"If nothing changed on the moon -- if there were no lunar body tide or if its tide were completely static -- then every time scientists measured the surface height at a particular location, they would get the same value," said Mike Barker, a Sigma Space Corporation scientist based at Goddard and co-author of the new study, which is available online in Geophysical Research Letters.

A few studies of these subtle changes were conducted previously from Earth. But not until LRO and GRAIL did satellites provide enough resolution to see the lunar tide from orbit.

To search for the tide's signature, the scientists turned to data taken by LRO's Lunar Orbiter Laser Altimeter, or LOLA, which is mapping the height of features on the moon's surface. The team chose spots that the spacecraft has passed over more than once, each time approaching along a different flight path. More than 350,000 locations were selected, covering areas on the near and far sides of the moon.

The researchers precisely matched measurements taken at the same spot and calculated whether the height had risen or fallen from one satellite pass to the next; a change indicated a shift in the location of the bulge.

A crucial step in the process was to pinpoint exactly how far above the surface LRO was located for each measurement. To reconstruct the spacecraft's orbit with sufficient accuracy, the researchers needed the detailed map of the moon's gravity field provided by the GRAIL mission.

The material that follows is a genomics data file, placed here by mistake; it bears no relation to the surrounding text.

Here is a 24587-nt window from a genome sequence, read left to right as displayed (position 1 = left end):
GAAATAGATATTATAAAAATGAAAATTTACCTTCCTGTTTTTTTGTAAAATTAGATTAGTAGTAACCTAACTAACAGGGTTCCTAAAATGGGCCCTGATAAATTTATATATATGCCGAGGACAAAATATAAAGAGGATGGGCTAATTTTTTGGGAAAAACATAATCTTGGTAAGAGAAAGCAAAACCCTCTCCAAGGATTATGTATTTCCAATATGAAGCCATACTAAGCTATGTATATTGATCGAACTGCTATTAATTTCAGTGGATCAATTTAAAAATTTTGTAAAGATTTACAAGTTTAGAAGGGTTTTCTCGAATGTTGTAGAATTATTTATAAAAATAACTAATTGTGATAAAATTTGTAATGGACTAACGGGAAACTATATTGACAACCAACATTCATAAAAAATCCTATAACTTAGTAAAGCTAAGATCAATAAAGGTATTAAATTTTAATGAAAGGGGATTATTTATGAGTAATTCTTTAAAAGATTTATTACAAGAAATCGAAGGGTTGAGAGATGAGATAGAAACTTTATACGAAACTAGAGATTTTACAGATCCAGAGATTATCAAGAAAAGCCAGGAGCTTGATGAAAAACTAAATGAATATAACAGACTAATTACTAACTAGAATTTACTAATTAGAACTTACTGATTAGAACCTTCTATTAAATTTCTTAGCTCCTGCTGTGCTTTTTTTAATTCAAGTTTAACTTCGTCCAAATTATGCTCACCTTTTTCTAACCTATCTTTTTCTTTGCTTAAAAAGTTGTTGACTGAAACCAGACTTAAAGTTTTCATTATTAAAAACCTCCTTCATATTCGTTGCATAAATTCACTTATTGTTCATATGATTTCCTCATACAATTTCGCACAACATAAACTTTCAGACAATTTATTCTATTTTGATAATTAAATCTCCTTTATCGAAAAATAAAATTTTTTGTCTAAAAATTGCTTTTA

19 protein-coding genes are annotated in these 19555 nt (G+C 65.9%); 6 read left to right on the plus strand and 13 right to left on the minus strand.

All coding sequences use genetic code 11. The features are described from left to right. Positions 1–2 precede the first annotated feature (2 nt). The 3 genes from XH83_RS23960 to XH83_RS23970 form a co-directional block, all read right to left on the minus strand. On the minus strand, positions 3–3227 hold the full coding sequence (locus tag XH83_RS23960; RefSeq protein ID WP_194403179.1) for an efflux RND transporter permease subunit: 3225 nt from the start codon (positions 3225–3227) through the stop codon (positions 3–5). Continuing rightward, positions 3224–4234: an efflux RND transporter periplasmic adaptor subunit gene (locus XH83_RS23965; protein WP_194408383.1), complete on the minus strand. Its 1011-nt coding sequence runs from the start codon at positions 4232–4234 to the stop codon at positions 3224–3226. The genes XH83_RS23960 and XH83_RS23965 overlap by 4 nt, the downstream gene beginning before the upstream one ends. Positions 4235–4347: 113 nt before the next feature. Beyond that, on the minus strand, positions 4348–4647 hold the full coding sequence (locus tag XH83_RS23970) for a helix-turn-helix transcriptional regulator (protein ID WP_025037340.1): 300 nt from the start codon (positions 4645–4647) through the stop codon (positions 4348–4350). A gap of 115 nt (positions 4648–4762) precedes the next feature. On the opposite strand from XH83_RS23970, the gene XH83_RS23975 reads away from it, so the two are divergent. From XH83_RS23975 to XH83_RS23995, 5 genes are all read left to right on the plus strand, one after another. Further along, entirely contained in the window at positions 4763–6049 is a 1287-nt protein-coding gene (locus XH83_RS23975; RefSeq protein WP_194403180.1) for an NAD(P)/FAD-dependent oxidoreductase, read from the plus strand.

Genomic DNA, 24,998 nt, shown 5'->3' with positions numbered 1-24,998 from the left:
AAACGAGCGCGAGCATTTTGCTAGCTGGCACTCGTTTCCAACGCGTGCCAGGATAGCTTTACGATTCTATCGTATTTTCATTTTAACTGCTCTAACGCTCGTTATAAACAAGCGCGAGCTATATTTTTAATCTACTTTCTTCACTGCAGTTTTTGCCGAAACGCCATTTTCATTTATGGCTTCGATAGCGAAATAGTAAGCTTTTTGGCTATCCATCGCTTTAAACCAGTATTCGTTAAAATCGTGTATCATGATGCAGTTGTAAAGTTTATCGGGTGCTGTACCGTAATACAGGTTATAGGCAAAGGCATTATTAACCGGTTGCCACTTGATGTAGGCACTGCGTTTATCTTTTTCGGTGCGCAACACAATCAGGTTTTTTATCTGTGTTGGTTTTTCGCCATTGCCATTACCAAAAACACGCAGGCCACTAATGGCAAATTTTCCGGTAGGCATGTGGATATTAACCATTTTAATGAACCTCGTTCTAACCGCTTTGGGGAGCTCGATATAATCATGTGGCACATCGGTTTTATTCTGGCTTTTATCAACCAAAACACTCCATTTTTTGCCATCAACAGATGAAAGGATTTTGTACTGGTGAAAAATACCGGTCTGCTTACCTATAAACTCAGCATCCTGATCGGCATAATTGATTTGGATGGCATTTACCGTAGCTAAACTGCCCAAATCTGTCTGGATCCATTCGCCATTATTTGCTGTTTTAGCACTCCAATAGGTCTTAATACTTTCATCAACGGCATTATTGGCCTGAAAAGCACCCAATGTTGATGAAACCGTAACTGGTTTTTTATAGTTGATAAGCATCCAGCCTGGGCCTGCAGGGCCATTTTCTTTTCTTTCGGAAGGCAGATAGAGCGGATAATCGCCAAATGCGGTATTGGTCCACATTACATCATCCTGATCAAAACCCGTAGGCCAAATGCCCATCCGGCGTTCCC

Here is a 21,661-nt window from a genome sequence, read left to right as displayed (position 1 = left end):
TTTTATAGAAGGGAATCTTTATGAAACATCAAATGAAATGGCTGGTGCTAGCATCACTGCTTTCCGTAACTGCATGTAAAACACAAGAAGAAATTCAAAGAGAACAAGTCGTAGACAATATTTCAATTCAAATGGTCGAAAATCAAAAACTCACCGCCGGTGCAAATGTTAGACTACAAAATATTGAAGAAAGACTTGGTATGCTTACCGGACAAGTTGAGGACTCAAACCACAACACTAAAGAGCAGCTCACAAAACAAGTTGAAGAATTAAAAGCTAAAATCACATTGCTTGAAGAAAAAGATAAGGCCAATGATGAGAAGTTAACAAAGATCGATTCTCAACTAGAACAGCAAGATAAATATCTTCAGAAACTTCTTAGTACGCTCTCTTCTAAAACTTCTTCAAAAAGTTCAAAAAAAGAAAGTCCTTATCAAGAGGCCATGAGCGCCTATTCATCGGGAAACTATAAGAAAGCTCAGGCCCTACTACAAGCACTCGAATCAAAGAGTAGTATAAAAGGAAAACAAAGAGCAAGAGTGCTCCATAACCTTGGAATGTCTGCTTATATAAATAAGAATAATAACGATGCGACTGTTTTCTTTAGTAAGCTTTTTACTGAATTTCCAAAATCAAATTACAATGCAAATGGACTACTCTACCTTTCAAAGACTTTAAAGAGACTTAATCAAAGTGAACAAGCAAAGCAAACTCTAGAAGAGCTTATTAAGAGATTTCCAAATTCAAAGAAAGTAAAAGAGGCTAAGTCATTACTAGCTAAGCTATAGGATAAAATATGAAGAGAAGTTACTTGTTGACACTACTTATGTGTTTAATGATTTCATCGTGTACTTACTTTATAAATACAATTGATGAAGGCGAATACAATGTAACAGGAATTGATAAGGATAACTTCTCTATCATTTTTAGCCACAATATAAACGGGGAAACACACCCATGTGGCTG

"This study provides a more direct measurement of the lunar body tide and much more comprehensive coverage than has been achieved before," said John Keller, LRO project scientist at Goddard.

The good news for lunar scientists is that the new results are consistent with earlier findings. The estimated size of the tide confirmed the previous measurement of the bulge. The other value of great interest to researchers is the overall stiffness of the moon, known as the Love number h2, and this was also similar to prior results.

Having confirmation of the previous values -- with significantly smaller errors than before -- will make the lunar body tide a more useful piece of information for scientists.

"This research shows the power of bringing together the capabilities of two missions. The extraction of the tide from the LOLA data would have been impossible without the gravity model of the moon provided by the GRAIL mission," said David Smith, the principal investigator for LRO's LOLA instrument and the deputy principal investigator for the GRAIL mission. Smith is affiliated with Goddard and the Massachusetts Institute of Technology.


Story Source:

The above story is based on materials provided by NASA/Goddard Space Flight Center. The original article was written by Elizabeth Zubritsky. Note: Materials may be edited for content and length.


Cite This Page: